Limited Competition Theorists

Grounds of Difference among Limited-Competition Theorists

A number of questions are suggested by an examination of the differences among those who have proposed to base economic theory upon limited competition. Probably there would be no clear-cut agreement. These questions are what Chamberlin might ask Robinson, or Robinson ask Stackelberg or Zeuthen. A few of them are as follows:

What IS "competition"? The question is, not what competi­tion isn't, or what "pure" competition is, but what is competi­tion, as such? Can it be defined entirely in terms of price?

Shall we recognize two kinds of limitation on competition, one consisting in ineradicable natural differences among the competitors; the other in more or less remediable "imperfec­tions" in their performance? If so, why not recognize many other limitations, including government restrictions?

If, under duopoly or oligopoly, the price tends to lie some­where between the monopoly price and the competitive price, which is more helpful, to start from demand and supply as they would be under competition or as they would be under monopoly?

Is freedom of entry a criterion of competition? Is a large number of competitors? Which is the more important?
How can producers compete without selling? How can they sell without selling costs? To what extent does a definition of competition that eliminates selling costs, eliminate competition itself? .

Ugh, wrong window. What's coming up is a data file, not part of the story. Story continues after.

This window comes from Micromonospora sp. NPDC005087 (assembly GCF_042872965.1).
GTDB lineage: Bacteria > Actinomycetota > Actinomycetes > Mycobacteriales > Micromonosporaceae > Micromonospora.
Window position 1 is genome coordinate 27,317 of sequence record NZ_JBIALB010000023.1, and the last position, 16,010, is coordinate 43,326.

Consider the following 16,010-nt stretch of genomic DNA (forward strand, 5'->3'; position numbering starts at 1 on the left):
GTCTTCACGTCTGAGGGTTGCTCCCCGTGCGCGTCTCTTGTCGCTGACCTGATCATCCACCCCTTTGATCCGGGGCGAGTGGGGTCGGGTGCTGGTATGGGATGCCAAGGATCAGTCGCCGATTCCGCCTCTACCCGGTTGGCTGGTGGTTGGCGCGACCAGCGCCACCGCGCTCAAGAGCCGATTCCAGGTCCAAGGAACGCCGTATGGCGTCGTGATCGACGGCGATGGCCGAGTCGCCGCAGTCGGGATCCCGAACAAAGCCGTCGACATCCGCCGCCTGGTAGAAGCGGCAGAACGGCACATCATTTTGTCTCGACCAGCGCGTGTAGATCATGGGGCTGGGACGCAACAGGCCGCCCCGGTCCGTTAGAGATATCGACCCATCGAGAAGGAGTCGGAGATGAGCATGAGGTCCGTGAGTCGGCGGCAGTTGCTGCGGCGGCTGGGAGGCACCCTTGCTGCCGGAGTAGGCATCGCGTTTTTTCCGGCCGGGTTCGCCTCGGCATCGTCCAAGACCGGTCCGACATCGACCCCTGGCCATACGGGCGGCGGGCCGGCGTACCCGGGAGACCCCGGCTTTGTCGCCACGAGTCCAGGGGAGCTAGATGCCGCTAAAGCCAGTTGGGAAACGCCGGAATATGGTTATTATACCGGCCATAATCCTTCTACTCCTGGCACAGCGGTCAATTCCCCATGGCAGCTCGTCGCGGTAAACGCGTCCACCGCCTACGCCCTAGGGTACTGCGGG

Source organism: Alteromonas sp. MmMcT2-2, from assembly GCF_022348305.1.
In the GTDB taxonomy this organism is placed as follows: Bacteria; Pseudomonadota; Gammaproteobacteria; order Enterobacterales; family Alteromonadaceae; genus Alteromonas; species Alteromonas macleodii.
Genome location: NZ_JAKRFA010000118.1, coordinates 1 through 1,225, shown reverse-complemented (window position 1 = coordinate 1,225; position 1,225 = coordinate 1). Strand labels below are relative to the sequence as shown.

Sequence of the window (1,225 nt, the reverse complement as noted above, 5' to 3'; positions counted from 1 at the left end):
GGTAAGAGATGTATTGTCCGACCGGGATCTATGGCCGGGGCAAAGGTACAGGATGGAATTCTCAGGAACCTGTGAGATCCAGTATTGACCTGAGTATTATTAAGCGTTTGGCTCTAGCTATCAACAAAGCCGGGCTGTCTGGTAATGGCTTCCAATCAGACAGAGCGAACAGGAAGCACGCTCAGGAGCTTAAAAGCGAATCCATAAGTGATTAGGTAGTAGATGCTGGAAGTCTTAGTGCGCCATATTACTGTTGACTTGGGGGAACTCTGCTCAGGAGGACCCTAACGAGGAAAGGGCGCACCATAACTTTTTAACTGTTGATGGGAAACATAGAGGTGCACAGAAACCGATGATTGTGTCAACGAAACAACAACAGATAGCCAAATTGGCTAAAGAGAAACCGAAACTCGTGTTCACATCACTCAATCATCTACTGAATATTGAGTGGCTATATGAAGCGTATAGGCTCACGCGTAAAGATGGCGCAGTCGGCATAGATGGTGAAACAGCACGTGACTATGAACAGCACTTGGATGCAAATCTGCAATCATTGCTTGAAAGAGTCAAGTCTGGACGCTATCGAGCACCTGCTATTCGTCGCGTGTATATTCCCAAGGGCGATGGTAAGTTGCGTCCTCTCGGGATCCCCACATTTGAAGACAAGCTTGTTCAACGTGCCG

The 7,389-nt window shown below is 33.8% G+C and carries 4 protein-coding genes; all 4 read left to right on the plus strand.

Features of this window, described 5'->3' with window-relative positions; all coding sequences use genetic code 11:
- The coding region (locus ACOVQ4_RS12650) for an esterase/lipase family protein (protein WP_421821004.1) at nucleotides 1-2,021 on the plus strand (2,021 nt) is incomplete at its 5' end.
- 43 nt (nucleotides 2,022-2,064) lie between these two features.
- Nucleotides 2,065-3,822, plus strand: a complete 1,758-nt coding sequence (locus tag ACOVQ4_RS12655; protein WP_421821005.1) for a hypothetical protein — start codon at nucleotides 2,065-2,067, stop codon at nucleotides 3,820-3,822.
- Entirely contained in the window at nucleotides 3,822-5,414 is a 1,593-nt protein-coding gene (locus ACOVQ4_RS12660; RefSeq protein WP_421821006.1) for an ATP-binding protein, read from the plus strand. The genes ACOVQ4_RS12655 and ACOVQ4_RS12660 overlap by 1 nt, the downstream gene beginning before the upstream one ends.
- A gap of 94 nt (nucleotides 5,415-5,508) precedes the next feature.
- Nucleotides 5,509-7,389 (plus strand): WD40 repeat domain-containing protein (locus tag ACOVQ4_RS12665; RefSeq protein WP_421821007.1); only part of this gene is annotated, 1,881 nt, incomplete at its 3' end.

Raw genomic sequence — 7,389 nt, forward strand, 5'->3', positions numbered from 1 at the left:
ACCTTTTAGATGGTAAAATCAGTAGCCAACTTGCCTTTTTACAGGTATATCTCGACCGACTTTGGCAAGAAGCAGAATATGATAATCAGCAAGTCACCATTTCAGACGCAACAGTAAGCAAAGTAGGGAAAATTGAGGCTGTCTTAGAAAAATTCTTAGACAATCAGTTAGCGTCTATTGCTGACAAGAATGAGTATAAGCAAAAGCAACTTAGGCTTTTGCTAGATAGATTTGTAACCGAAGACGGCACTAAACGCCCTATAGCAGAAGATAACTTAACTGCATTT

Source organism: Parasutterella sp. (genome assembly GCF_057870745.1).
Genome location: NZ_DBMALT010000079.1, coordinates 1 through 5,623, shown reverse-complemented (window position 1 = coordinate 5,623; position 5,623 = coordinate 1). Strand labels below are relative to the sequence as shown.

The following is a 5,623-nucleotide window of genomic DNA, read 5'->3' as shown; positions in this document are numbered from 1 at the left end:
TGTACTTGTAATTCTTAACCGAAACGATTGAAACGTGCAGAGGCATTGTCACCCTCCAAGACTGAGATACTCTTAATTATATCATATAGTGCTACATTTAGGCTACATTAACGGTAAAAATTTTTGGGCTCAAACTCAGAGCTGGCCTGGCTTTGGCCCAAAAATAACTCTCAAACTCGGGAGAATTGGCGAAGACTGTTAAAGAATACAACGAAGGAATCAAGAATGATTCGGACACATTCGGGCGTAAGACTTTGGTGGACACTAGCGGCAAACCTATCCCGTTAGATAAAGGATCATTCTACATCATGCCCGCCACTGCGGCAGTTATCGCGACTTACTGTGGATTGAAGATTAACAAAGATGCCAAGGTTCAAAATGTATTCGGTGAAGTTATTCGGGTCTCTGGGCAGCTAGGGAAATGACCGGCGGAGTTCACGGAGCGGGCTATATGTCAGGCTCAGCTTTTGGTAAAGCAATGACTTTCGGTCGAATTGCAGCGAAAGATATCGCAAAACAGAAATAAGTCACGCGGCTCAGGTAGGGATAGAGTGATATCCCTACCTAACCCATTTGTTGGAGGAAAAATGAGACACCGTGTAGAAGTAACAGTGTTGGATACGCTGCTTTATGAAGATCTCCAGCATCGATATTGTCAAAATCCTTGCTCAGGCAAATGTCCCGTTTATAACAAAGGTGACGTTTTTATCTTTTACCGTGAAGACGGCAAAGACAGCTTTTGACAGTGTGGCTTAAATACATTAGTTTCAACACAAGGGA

In what does the homogeneity of economic goods lie? Does "differentiation" of products having the same basic kind of utility, invalidate the assumption of competition?
Is a "product" the criterion of the single firm, or of an "industry"?

Can there be one demand curve for an industry, say auto­mobiles? Can the individual demand curves for various makes, say automobiles, be combined into a single demand curve for the industry?

After all the discussion, is it or is it not true that diminishing unit costs alone do not necessarily result in either monopolistic or imperfect competition?

What conclusion can be reached, or what demonstration can be made, by means of a marginal revenue curve that cannot be made (and has not been made) by means of the average revenue curve from which the marginal revenue curve is derived?

Is the "demand curve" one that the "firm" expects or imagines mil be, or is it one that actually exists, and is projected into the future realization? Does it assume rates of discount or probable average returns?
Are the profits of enterprise under monopolistic or imperfect competition caused by differences in ability or location (monop­olistic impurities), or by exploitation and discrimination (com­petitive imperfections)?
Does the theory of monopolistic or imperfect competition lead to (1) the regulation of industry according to the degree of monopoly differentials, or to (2) the control of the economy to eliminate imperfections of competition (exploitation, etc.)?